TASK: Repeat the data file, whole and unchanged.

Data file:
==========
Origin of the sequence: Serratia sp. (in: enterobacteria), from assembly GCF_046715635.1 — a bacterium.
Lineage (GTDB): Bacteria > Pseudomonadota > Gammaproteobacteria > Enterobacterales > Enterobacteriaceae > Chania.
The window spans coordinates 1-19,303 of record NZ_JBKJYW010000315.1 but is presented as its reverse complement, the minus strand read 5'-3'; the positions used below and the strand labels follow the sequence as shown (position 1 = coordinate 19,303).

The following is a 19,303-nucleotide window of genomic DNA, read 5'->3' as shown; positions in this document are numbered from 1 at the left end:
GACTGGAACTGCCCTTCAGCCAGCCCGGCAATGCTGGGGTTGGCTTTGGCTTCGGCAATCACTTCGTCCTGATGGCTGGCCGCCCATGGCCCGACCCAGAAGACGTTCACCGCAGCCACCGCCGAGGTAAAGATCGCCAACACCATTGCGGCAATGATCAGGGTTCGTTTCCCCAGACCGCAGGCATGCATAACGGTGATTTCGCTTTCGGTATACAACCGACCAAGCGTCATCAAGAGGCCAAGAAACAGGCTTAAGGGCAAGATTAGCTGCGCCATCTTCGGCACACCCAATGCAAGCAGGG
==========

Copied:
Origin of the sequence: Serratia sp. (in: enterobacteria), from assembly GCF_046715635.1 — a bacterium.
Lineage (GTDB): Bacteria > Pseudomonadota > Gammaproteobacteria > Enterobacterales > Enterobacteriaceae > Chania.
The window spans coordinates 1-19,303 of record NZ_JBKJYW010000315.1 but is presented as its reverse complement, the minus strand read 5'-3'; the positions used below and the strand labels follow the sequence as shown (position 1 = coordinate 19,303).

The following is a 19,303-nucleotide window of genomic DNA, read 5'->3' as shown; positions in this document are numbered from 1 at the left end:
GACTGGAACTGCCCTTCAGCCAGCCCGGCAATGCTGGGGTTGGCTTTGGCTTCGGCAATCACTTCGTCCTGATGGCTGGCCGCCCATGGCCCGACCCAGAAGACGTTCACCGCAGCCACCGCCGAGGTAAAGATCGCCAACACCATTGCGGCAATGATCAGGGTTCGTTTCCCCAGACCGCAGGCATGCATAACGGTGATTTCGCTTTCGGTATACAACCGACCAAGCGTCATCAAGAGGCCAAGAAACAGGCTTAAGGGCAAGATTAGCTGCGCCATCTTCGGCACACCCAATGCAAGCAGGG